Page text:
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The Digital Secretary said the revamped Online Safety Bill will help protect youngsters from harmful content, such as pornography, and limit people’s exposure to illegal content.
It will also make it easier to hold tech giants, like Facebook, Google and Twitter, to account.
Ms Dorries said: “The internet has transformed our lives for the better. It’s connected us and empowered us.
“But on the other side, tech firms haven’t been held to account when harm, abuse and criminal behaviour have run riot on their platforms.
“We don’t give it a second’s thought when we buckle our seatbelts to protect ourselves when driving… it’s only sensible we ensure similar basic protections for the digital age.
“If we fail to act, we risk sacrificing the wellbeing and innocence of countless generations of children to the power of unchecked algorithms. I’ve listened to people…and have strengthened the Bill so we can achieve our central aim: To make the UK the safest place to go online.”
Under the new legislation, social media platforms, search engines and other sites where people post their own content will have to protect children and tackle illegal activity.
A raft of new offences have been added to the Bill, including destroying evidence, failing to attend Ofcom interviews and obstructing the regulator when it enters company offices.
Firms that fail to comply could be fined up to ten percent of their annual global turnover by Ofcom, which will also be able to block sites.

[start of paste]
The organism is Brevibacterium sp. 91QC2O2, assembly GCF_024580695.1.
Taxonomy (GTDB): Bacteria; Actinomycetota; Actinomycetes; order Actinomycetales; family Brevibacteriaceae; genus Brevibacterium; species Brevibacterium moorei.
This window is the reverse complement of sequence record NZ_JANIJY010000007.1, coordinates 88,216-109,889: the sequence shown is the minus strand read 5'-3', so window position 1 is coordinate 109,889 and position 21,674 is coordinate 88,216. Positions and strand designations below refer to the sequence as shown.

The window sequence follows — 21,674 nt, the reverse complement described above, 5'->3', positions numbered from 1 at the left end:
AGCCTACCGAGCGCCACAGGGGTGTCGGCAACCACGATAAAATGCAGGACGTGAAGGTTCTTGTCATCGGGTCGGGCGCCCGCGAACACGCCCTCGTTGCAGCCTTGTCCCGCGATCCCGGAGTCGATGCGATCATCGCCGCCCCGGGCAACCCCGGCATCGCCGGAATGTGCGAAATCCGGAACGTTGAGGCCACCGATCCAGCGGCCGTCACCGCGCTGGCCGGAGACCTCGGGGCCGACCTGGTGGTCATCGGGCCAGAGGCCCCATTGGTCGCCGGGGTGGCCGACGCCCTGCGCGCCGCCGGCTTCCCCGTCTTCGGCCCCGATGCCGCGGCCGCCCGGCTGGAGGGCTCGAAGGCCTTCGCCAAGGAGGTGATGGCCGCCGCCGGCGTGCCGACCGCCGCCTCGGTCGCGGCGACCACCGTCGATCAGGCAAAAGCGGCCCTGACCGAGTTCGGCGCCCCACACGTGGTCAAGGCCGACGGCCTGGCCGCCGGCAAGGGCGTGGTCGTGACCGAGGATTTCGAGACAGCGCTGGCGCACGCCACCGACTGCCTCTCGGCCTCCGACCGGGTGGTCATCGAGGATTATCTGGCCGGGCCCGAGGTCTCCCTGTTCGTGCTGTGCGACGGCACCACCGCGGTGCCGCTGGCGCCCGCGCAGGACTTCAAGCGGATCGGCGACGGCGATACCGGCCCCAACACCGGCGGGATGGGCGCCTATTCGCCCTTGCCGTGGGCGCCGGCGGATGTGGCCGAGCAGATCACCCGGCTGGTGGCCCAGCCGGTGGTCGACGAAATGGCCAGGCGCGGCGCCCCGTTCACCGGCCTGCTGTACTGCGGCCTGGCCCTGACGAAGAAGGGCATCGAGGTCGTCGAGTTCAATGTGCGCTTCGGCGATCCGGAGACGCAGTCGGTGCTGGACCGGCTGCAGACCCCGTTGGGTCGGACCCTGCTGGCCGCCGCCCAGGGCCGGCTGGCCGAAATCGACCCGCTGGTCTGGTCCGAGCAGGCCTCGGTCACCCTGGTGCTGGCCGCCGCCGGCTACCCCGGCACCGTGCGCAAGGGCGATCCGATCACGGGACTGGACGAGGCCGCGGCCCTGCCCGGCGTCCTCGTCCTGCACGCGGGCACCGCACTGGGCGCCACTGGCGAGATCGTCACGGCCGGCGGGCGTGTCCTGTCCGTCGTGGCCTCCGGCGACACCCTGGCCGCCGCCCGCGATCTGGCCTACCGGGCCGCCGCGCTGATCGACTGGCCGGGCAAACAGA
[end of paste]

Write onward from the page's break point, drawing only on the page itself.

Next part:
And bosses could face prosecution and even jail within two months of the Bill becoming law.
Ofcom chief executive Dame Melanie Dawes said: “Today marks an important step towards creating a safer life online for the UK’s children and adults. We are looking forward to starting the job.”
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COMMENT BY DEAN RUSSELL
For many years society has been aware of the risks of social media but often felt helpless to do anything about it.
With the introduction of the Online Safety Bill in Parliament today, the UK is taking the lead on regulating social media.
The Bill will form the basis of groundbreaking changes to the law, finally making social media companies responsible for what’s happening on their platforms, including serious offences like hate crimes, fraud and facilitating illegal immigration.
The UK is leading the world with legislation to finally hold social media companies to account.
The Bill will ensure greater equivalence between online and offline harms.
For example, social media platforms will have a proactive duty to mitigate offences ranging from encouraging or assisting suicide to cyberflashing. The most high-risk social media companies will be required to prevent fraud, even in paid-for ads, helping to end the devastating promotion of scam ads.
Users of the most high-risk social media platforms will be empowered to choose whether they continue to see anonymous content, helping to stop the abuse from cowardly anonymous trolls.
And whistleblowers will be able to share concerns with Ofcom.
This Bill will no doubt be replicated around the world as other countries follow suit in this truly groundbreaking legislation.
It will undoubtedly change a lot of lives for the better.
- Dean Russell – Tory MP for Watford
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